Scotland's women showed what they were made of last night at Tynecastle and it was not sugar and spice but grit and determination. After going a goal down within four minutes of the game against the Republic of Ireland, they fought back and were rewarded late in the second half for the increasing pressure they were putting the visitors under. Rachel Jones and Christie Murray scored in the 85 and 86 minute to put Scotland into second place in their qualifying group for the UEFA Women's European Championship 2011/13. And the quality of the goals is something to savour and deserved every decibel of cheers that greeted both. The fact that the cheers which welcomed the first goal was tinged with a collective sigh of relief should not be ignored. By the time the Jones had powerfully headed the ball into the net, Scotland had won and had a penalty saved and should have scored from a scramble at the Ireland goal post. No matter that the grey hairs were increased, the women deserved their win.
Both sides were tentative in the first half with Scotland nearly unrecognisable from the side which lost to France last weekend. There appeared to be a lack of confidence and lack of swagger that is the traditional game the women play. The lack of quick and accurate interplay should have suggested that all was not right on the night, in the first half anyway. A number of players appeared to feel out of sorts or position with decision making taking what appeared to be an age. The Republic of Ireland may have sensed this could be their night when Denise O'Sullivan opened the scoring in four minutes and they managed to cope with Scotland for the rest of the half without too much effort. Scotland lost Suzanne Grant to injury with an ankle injury when nobody was around her. It could have been her boot got caught in the pitch and she was replaced by Leanne Ross after lengthy treatment on the pitch. Thank goodness for half time team talks. During the first half, coach Anna Signeul was guiding from the sidelines but here messages of how to get the pace of the game right did not appear to get through to the whole team. After the game Signeul explained that the team were doing most of the talking during the break. They knew they were not delivering and were determined to make up for their shortcomings in the second half. Signeul needed only to channel the determination with a few of her words and positional changes. The pace of the game was rather different in the second 45 with Scotland spending most of their time in the visitors half probing and troubling them on both wings. As time was ticking on the 1,700 crowd were getting worried this was going to a 'plucky Scotland' story. However, things looked up just before the hour mark when Aine O’Gorman handled in the box.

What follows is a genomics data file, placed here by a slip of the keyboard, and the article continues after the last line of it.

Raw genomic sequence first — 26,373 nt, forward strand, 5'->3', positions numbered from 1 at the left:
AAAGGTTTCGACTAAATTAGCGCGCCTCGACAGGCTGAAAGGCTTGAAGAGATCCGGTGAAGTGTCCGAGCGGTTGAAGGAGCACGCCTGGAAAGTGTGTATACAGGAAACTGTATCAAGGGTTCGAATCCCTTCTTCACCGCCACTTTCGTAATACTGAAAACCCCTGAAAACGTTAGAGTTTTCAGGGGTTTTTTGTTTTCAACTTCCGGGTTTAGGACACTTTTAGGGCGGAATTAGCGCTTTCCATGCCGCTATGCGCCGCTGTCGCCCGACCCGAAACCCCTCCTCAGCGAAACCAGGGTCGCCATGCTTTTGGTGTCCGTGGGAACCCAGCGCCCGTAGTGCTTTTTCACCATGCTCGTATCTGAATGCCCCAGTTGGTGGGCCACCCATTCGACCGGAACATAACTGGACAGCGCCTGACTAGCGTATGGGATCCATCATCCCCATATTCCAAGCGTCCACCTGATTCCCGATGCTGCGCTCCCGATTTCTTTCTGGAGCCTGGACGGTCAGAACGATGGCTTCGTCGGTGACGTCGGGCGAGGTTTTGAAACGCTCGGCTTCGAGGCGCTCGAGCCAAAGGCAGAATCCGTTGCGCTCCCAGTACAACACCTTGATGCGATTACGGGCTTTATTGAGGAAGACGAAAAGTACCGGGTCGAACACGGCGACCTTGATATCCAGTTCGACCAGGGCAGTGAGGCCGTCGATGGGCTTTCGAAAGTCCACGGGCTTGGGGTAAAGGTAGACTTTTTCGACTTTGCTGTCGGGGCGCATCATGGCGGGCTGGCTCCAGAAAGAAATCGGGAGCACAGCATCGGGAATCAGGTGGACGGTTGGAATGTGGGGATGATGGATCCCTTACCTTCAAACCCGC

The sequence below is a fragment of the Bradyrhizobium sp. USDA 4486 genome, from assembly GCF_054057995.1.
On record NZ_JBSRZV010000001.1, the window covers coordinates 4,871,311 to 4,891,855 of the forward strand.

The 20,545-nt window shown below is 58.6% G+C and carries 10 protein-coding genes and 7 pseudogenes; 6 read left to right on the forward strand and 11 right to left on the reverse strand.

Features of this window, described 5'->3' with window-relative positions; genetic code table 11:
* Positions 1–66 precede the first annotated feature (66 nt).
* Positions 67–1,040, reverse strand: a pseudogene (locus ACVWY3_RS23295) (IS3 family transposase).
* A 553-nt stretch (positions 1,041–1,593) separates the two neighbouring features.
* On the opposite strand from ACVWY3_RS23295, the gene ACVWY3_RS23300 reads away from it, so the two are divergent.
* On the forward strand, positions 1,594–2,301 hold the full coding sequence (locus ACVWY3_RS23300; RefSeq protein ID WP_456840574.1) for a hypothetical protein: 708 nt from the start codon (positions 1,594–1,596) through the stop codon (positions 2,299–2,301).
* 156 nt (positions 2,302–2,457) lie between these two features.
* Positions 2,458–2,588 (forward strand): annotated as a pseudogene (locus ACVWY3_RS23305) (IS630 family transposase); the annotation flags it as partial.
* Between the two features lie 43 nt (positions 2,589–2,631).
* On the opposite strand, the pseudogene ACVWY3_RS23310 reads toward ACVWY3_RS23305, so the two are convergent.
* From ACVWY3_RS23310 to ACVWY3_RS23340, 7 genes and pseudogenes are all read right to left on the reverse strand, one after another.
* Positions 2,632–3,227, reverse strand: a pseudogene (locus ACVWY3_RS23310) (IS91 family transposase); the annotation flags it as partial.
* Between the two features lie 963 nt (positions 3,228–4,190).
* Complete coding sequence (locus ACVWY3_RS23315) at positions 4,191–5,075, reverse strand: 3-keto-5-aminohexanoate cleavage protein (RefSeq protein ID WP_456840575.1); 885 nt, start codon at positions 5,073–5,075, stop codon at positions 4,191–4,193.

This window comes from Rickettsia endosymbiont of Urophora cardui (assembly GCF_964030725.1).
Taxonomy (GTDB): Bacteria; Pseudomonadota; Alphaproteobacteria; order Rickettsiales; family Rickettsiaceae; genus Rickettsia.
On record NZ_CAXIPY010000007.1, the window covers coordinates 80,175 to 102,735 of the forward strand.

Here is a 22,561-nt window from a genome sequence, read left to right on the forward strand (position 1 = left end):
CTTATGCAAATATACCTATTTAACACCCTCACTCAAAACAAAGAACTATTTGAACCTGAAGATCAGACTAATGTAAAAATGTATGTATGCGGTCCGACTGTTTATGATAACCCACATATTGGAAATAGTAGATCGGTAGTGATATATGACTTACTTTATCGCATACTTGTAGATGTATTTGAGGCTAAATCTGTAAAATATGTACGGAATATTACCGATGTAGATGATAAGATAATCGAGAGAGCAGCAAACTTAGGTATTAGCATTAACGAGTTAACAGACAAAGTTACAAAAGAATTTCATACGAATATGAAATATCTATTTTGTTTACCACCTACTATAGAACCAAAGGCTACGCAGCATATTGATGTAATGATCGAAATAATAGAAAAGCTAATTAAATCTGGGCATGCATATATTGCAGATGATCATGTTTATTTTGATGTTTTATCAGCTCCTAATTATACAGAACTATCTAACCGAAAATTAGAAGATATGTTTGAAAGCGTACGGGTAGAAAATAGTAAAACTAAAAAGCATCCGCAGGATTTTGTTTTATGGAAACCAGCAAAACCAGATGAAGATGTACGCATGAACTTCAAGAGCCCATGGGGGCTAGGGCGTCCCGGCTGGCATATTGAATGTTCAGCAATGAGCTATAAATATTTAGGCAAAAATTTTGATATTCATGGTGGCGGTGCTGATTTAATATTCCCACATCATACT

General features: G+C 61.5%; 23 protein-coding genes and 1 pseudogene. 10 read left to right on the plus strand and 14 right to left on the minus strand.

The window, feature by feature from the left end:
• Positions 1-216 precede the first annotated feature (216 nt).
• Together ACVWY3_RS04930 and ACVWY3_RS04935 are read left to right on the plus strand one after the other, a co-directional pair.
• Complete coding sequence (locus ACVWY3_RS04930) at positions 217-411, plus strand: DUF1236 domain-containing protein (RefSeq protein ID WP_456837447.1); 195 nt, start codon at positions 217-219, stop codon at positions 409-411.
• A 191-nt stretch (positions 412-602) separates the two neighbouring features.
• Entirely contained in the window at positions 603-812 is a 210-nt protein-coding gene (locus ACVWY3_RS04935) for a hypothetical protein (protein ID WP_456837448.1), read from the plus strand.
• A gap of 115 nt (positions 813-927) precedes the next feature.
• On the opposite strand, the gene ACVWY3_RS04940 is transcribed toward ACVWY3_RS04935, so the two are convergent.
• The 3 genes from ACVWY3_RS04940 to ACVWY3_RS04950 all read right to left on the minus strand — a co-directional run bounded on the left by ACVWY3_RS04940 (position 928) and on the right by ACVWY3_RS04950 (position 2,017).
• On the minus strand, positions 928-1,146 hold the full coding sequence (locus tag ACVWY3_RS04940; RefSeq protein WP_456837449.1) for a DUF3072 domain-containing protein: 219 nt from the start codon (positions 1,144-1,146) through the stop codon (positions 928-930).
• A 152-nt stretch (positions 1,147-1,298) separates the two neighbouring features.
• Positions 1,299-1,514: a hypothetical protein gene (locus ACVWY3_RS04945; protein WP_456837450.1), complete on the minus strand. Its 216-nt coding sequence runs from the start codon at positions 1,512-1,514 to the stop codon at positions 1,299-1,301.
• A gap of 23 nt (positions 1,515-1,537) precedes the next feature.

Kim Little is the penalty queen but her Arsenal team-mate Emma Byrne anticipated the direction and saved low to her right. Shortly after this save, Scotland should have equalised when a Leanne Ross shot was parried by Byrne, and the follow up from Jane Ross was pushed onto the post. With the final ten minutes ticking by the crowd were rewarded for their support when Jones rose to connect with a Leanne Ross corner to bullet the equaliser past Byrne. No sooner had the crowd sat down from their celebration that they were off the seats again 60 seconds later. This time the seats were emptied to celebrate a Murray rocket to score what turned out to be the winning goal. The relief was evident throughout the team as they all piled on top of the diminutive Murray in celebration. Despite four minutes of extra time being played, Scotland controlled the rest of the game and ran out worthy winners.
Scotland: Fay, Jones, Small, Dieke, Love, Lauder, Little, Sneddon, Ross (J), CorsieSubs: Lynn. Ross (L), Murray(C), Fernon, Evans, Brown, Murray (J) Republic of Ireland: Byrne, Perry, McDonnel, Campbell, Quinn, Fahey, Grant, O'Gorman, Smyth, Russell, O'Sullivan (D)Subs: Badana, Tracy, Caldwell, Curtin, O'Sullivan (F), Littlejohn, O'Brien